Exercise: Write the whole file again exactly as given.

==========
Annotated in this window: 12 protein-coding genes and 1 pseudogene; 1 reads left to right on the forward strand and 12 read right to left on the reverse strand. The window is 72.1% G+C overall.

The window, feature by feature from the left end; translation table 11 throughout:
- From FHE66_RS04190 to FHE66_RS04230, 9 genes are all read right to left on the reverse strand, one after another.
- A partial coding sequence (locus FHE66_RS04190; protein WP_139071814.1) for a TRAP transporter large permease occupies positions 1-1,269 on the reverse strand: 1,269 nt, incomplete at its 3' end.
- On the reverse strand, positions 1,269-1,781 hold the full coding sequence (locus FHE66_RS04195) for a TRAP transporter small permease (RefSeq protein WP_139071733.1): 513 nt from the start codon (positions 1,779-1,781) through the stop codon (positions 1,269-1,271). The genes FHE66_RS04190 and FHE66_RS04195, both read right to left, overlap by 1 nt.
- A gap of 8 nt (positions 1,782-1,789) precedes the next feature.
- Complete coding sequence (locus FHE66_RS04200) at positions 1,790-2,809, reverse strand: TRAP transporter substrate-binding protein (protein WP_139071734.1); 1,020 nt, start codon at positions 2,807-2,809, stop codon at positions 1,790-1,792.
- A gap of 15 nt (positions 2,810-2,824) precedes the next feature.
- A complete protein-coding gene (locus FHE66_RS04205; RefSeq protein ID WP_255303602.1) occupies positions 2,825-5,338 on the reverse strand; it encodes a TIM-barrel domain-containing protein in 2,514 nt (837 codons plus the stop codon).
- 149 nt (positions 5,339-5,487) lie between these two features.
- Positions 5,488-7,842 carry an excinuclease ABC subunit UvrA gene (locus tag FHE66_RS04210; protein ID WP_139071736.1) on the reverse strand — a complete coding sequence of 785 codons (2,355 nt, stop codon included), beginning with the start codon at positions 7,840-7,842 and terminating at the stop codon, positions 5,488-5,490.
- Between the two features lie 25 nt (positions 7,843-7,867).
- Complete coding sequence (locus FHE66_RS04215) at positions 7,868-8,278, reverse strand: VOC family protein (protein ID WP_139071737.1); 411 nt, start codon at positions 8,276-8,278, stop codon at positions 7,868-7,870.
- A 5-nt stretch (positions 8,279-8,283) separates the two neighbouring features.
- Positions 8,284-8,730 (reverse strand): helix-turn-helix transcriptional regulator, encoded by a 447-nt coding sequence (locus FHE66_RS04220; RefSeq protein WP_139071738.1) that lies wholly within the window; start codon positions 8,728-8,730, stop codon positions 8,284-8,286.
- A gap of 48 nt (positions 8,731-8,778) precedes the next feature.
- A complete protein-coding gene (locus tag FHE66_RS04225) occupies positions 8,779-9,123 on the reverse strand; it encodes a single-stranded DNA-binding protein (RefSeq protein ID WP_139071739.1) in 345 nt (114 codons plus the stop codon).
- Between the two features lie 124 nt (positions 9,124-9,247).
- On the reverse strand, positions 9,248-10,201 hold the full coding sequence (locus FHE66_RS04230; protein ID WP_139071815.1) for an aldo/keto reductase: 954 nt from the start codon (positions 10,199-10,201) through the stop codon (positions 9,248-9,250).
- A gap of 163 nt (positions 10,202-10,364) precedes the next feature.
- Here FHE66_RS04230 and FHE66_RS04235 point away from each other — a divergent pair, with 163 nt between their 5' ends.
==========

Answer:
Annotated in this window: 12 protein-coding genes and 1 pseudogene; 1 reads left to right on the forward strand and 12 read right to left on the reverse strand. The window is 72.1% G+C overall.

The window, feature by feature from the left end; translation table 11 throughout:
- From FHE66_RS04190 to FHE66_RS04230, 9 genes are all read right to left on the reverse strand, one after another.
- A partial coding sequence (locus FHE66_RS04190; protein WP_139071814.1) for a TRAP transporter large permease occupies positions 1-1,269 on the reverse strand: 1,269 nt, incomplete at its 3' end.
- On the reverse strand, positions 1,269-1,781 hold the full coding sequence (locus FHE66_RS04195) for a TRAP transporter small permease (RefSeq protein WP_139071733.1): 513 nt from the start codon (positions 1,779-1,781) through the stop codon (positions 1,269-1,271). The genes FHE66_RS04190 and FHE66_RS04195, both read right to left, overlap by 1 nt.
- A gap of 8 nt (positions 1,782-1,789) precedes the next feature.
- Complete coding sequence (locus FHE66_RS04200) at positions 1,790-2,809, reverse strand: TRAP transporter substrate-binding protein (protein WP_139071734.1); 1,020 nt, start codon at positions 2,807-2,809, stop codon at positions 1,790-1,792.
- A gap of 15 nt (positions 2,810-2,824) precedes the next feature.
- A complete protein-coding gene (locus FHE66_RS04205; RefSeq protein ID WP_255303602.1) occupies positions 2,825-5,338 on the reverse strand; it encodes a TIM-barrel domain-containing protein in 2,514 nt (837 codons plus the stop codon).
- 149 nt (positions 5,339-5,487) lie between these two features.
- Positions 5,488-7,842 carry an excinuclease ABC subunit UvrA gene (locus tag FHE66_RS04210; protein ID WP_139071736.1) on the reverse strand — a complete coding sequence of 785 codons (2,355 nt, stop codon included), beginning with the start codon at positions 7,840-7,842 and terminating at the stop codon, positions 5,488-5,490.
- Between the two features lie 25 nt (positions 7,843-7,867).
- Complete coding sequence (locus FHE66_RS04215) at positions 7,868-8,278, reverse strand: VOC family protein (protein ID WP_139071737.1); 411 nt, start codon at positions 8,276-8,278, stop codon at positions 7,868-7,870.
- A 5-nt stretch (positions 8,279-8,283) separates the two neighbouring features.
- Positions 8,284-8,730 (reverse strand): helix-turn-helix transcriptional regulator, encoded by a 447-nt coding sequence (locus FHE66_RS04220; RefSeq protein WP_139071738.1) that lies wholly within the window; start codon positions 8,728-8,730, stop codon positions 8,284-8,286.
- A gap of 48 nt (positions 8,731-8,778) precedes the next feature.
- A complete protein-coding gene (locus tag FHE66_RS04225) occupies positions 8,779-9,123 on the reverse strand; it encodes a single-stranded DNA-binding protein (RefSeq protein ID WP_139071739.1) in 345 nt (114 codons plus the stop codon).
- Between the two features lie 124 nt (positions 9,124-9,247).
- On the reverse strand, positions 9,248-10,201 hold the full coding sequence (locus FHE66_RS04230; protein ID WP_139071815.1) for an aldo/keto reductase: 954 nt from the start codon (positions 10,199-10,201) through the stop codon (positions 9,248-9,250).
- A gap of 163 nt (positions 10,202-10,364) precedes the next feature.
- Here FHE66_RS04230 and FHE66_RS04235 point away from each other — a divergent pair, with 163 nt between their 5' ends.